Time: 9:00AM to 9:45AM | Track: Executive Leadership | Presenter: Jonathan Washko, North Shore LIJH
Part II we will continue to examine the underlying reasons for EMS systems failing.
Unfortunately, many “failed” EMS systems are measured by recent events, no matter how successful they may have been in the past. Finances, changing political climates, poor leadership, or a significant high-profile event can all trigger a system to be declared as “failed.” In some cases, a combination of these factors can create a perfect storm that ultimately yields a replacement of the existing system or incumbent provider.
Because no industry-accepted standards exist in terms of measuring success of an EMS system, oftentimes decision-makers have only anecdotal or best practice comparative data to contrast against. This lack of standardized industry benchmarking gives a wide berth for naysayers to cast stones, often relying on raw emotions or carefully crafted data to influence public policy or decision-makers.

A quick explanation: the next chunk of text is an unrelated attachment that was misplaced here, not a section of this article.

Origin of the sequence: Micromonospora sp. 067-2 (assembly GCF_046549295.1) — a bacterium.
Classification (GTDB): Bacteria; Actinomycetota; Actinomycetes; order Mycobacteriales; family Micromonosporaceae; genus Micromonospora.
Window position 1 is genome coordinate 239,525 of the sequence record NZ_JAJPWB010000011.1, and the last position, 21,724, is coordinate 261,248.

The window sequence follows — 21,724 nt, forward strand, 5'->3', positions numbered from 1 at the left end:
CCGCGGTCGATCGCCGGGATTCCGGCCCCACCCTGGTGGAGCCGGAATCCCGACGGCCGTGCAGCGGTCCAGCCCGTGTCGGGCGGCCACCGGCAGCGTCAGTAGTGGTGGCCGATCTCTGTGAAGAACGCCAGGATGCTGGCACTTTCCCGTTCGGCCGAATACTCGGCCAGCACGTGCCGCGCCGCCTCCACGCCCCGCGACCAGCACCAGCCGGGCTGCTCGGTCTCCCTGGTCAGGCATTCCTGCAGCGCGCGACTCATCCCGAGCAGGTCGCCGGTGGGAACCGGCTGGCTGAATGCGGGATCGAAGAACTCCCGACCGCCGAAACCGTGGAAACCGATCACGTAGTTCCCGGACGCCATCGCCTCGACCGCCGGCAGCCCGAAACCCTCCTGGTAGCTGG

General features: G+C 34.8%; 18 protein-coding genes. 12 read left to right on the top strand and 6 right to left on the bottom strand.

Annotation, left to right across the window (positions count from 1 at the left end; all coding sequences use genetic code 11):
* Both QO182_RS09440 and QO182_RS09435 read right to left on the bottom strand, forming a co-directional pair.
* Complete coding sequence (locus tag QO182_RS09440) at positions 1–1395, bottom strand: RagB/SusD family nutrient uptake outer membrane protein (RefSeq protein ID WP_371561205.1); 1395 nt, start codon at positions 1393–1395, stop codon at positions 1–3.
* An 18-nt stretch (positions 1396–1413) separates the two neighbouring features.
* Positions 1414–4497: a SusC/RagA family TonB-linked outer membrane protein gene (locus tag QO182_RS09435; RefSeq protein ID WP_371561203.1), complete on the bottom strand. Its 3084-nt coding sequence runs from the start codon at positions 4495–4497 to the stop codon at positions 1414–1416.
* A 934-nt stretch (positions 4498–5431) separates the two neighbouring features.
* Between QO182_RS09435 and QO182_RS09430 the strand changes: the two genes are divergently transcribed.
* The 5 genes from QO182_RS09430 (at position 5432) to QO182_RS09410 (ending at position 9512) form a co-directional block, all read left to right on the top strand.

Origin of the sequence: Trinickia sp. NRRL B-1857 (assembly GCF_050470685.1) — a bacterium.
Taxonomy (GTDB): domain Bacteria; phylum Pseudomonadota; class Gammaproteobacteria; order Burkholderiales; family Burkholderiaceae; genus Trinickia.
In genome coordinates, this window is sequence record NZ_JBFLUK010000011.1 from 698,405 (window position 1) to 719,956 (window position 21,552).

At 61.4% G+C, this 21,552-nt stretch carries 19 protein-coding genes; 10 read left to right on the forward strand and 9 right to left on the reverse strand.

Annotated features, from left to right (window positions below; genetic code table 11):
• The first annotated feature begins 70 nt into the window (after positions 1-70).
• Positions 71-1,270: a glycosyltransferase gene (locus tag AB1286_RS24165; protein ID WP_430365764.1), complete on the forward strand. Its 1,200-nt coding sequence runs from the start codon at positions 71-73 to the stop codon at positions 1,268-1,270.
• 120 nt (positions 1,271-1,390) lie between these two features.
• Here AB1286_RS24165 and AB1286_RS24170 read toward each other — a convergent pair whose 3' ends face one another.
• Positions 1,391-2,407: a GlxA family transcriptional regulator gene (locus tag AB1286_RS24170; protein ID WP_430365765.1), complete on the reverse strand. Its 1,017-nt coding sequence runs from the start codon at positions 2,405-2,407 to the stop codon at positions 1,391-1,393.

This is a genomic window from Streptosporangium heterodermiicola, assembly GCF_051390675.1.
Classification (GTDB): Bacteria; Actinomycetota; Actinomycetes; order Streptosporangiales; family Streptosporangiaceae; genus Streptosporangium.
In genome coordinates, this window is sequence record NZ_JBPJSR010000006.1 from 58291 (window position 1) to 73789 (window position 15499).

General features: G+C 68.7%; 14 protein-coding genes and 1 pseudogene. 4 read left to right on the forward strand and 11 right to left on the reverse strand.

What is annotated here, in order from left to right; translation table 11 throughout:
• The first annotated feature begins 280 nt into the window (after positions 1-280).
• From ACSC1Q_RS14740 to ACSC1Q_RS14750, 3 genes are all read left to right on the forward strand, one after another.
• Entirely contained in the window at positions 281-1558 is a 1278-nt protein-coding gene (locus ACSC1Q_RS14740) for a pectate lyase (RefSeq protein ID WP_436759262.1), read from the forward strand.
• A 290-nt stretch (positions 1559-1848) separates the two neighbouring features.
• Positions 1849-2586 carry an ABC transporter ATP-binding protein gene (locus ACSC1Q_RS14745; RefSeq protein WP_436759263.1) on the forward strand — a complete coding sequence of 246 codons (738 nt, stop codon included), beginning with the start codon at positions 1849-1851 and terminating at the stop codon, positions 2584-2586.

Also, as systems begin to financially fail, a tradeoff is usually applied by leadership where quality, service reliability and compensation are sacrificed in order to remain viable or to meet financial targets. If done improperly, this can begin a downward spiral that feeds upon itself, thus creating a negative synergistic effect and decreasing the time of survival versus prolonging it.